When you see a reaction, the quick way to figure out the Keq is as follows: ΔpKa = pKaproduct - pKareactant, and Keq = 10ΔpKa, where Keq values >1 indicate running forward is favored, and <1 indicate running in reverse is favored.

How to make the conjugate base of hydrocarbons

Alkyllithium reagents and alkylmagnesium reagents can make the conjugate base of hydrocarbons.

Alkyllithium reagents

Examples include methyllithium (CH3Li) or butyllithium (BuLi). These are quite reactive but are stable and can be purchased in a bottle. Here, the carbon is the electronegative partner. These are made via alkyl halides and lithium metal. For instance, in an aprotic solvent such as diethyl ether, you can react this alkyl bromide with lithium:

The notation Li(0) denotes that the lithium does have its electron, as opposed to being in the Li+ state. Li(0) is a 1e- reducing agent.

Now that we have alkylithium, here is how we can use it to perform addition to a carbonyl, resulting in a new carbon-carbon bond.


Grignard reagents

Another very famous example of this reaction is a Grignard reaction. These use Grignard reagents, which contain Mg instead of Li. They have the formula R-Mg-X. For instance:

In the first step, again Mg(0) denotes that Mg retains its electrons. This is simply magnesium metal, which can be chopped into pieces and added to the reaction.

What you can do with these

The choice of alkyllithium versus Grignard reagents is often just a practical one; you might try the reaction both ways and see which works better.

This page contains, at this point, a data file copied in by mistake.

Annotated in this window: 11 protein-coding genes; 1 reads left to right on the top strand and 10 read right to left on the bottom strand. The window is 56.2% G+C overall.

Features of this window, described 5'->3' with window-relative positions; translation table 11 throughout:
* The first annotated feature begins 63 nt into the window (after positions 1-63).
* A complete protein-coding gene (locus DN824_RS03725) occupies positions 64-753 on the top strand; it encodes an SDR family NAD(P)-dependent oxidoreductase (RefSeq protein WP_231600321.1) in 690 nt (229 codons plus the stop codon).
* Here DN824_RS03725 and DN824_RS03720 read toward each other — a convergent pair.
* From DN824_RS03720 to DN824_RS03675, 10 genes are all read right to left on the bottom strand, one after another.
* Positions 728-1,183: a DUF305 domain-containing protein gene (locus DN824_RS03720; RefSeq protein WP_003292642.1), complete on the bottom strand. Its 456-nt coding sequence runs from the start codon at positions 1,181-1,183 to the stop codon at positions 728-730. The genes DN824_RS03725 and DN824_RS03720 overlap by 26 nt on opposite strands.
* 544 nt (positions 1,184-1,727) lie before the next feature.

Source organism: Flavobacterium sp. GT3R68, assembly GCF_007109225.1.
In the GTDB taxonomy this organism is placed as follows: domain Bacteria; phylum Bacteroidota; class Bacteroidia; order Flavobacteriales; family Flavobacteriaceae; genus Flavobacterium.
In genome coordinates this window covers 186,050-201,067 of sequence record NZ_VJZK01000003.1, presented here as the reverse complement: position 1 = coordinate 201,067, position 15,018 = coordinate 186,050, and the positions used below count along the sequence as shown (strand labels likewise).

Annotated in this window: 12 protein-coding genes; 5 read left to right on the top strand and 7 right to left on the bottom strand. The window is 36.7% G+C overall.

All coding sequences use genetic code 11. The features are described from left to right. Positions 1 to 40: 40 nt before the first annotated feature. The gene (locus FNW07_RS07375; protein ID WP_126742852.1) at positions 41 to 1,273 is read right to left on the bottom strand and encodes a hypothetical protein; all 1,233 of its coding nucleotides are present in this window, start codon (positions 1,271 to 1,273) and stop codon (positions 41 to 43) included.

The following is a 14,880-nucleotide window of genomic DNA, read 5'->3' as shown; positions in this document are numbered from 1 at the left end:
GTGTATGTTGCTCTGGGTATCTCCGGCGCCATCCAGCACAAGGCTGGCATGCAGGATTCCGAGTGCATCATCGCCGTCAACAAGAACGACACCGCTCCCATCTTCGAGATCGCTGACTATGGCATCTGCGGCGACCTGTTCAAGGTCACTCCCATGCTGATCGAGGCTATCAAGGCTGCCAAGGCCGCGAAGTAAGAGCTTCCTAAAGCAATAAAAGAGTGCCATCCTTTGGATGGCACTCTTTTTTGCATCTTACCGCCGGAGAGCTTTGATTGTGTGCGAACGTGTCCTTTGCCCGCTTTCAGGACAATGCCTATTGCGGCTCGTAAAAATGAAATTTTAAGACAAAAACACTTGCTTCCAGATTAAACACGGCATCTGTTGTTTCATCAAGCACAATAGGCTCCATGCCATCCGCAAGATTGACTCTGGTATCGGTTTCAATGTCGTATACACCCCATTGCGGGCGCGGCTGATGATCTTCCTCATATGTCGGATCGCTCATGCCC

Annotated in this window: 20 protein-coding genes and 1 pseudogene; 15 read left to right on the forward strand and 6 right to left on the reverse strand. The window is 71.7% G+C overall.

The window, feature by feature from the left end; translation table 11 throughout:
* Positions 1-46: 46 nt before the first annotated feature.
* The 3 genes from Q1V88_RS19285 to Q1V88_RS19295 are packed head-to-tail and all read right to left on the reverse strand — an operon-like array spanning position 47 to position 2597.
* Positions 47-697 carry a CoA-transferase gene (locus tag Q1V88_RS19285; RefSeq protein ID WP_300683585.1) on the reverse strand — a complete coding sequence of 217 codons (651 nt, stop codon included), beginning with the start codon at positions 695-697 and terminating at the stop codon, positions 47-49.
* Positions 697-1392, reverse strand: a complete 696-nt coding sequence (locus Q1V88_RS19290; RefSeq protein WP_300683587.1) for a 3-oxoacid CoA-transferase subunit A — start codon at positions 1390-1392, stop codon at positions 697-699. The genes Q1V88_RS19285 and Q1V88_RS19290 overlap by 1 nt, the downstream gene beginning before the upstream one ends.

These reagents can even be used to perform addition to less reactive carbonyls, such as esters. This works via nucleophilic attack on the carbon, which creates a ketone which is even more reactive. The second equivalent of PhLi then attacks that, resulting in a deprotonated alcohol which is restored to a protonated state in the workup with HCl after it has run to completion.

For instance, this reaction proceeds via PhLi making a nucleophilic attack on the carbon in the ester.

The above reaction proceeds via multiple steps as diagrammed below. Here’s how I think I understand it. The first nucleophilic attack abolishes the double bond, and creates a new bond to phenyl, so that the central carbon has four bonds. The OCH3- then ionizes away (I think) and the O- re-forms its double bond with the central carbon. A second nucleophilic attack then abolishes the double bond again, such that now two phenyl groups are bound to the central carbon. This leaves you with O- as one of the groups, but by treating with HCl, you can reprotonate it. Thus you end up with a tertiary alcohol (a carbon with an -OH plus three other things bound to it).

However, if you try to use alkyllithium or Grignard reagents on acids or amides, you’ll be disappointed. All they will do to acids is deprotonate them, creating (say) methane. (Although with very large amounts of heat and excess reagent you can force something to happen with acids). And they won’t do anything at all to amides.

Addition to alkynes is possible:

Formadelhyde (CH2O) is useful as a chain lengthening reagent. Here, it is shown converting an alkyne into a primary alcohol:

Grignard reagents can also be used to lengthen chains by simply bubbling CO2 gas through your solution:

In learning this material, one should not only remember what each reagent can do, and what solvents and conditions must be used, but also be able to recognize a product - say, a secondary alcohol - and figure out what sort of process could be used to create that product.